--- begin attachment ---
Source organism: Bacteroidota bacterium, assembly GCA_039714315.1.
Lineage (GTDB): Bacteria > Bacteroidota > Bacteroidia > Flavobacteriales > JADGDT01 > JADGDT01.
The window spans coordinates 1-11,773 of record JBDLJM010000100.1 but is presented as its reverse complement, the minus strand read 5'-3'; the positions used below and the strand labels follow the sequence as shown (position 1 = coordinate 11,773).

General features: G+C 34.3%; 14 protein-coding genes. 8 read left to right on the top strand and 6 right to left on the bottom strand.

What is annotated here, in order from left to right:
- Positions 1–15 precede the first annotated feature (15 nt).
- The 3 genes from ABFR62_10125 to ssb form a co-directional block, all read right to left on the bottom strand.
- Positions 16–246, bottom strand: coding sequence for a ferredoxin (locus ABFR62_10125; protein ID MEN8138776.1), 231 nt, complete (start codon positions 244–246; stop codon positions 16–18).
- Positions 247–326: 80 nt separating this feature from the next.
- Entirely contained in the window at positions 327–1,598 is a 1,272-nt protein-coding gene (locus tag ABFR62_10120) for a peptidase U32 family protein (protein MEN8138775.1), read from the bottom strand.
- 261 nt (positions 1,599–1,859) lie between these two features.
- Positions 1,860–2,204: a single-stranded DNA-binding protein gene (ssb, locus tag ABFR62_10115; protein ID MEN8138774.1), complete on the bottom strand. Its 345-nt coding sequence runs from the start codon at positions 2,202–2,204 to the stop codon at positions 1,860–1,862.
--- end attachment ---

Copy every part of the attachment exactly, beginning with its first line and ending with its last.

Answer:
Source organism: Bacteroidota bacterium, assembly GCA_039714315.1.
Lineage (GTDB): Bacteria > Bacteroidota > Bacteroidia > Flavobacteriales > JADGDT01 > JADGDT01.
The window spans coordinates 1-11,773 of record JBDLJM010000100.1 but is presented as its reverse complement, the minus strand read 5'-3'; the positions used below and the strand labels follow the sequence as shown (position 1 = coordinate 11,773).

General features: G+C 34.3%; 14 protein-coding genes. 8 read left to right on the top strand and 6 right to left on the bottom strand.

What is annotated here, in order from left to right:
- Positions 1–15 precede the first annotated feature (15 nt).
- The 3 genes from ABFR62_10125 to ssb form a co-directional block, all read right to left on the bottom strand.
- Positions 16–246, bottom strand: coding sequence for a ferredoxin (locus ABFR62_10125; protein ID MEN8138776.1), 231 nt, complete (start codon positions 244–246; stop codon positions 16–18).
- Positions 247–326: 80 nt separating this feature from the next.
- Entirely contained in the window at positions 327–1,598 is a 1,272-nt protein-coding gene (locus tag ABFR62_10120) for a peptidase U32 family protein (protein MEN8138775.1), read from the bottom strand.
- 261 nt (positions 1,599–1,859) lie between these two features.
- Positions 1,860–2,204: a single-stranded DNA-binding protein gene (ssb, locus tag ABFR62_10115; protein ID MEN8138774.1), complete on the bottom strand. Its 345-nt coding sequence runs from the start codon at positions 2,202–2,204 to the stop codon at positions 1,860–1,862.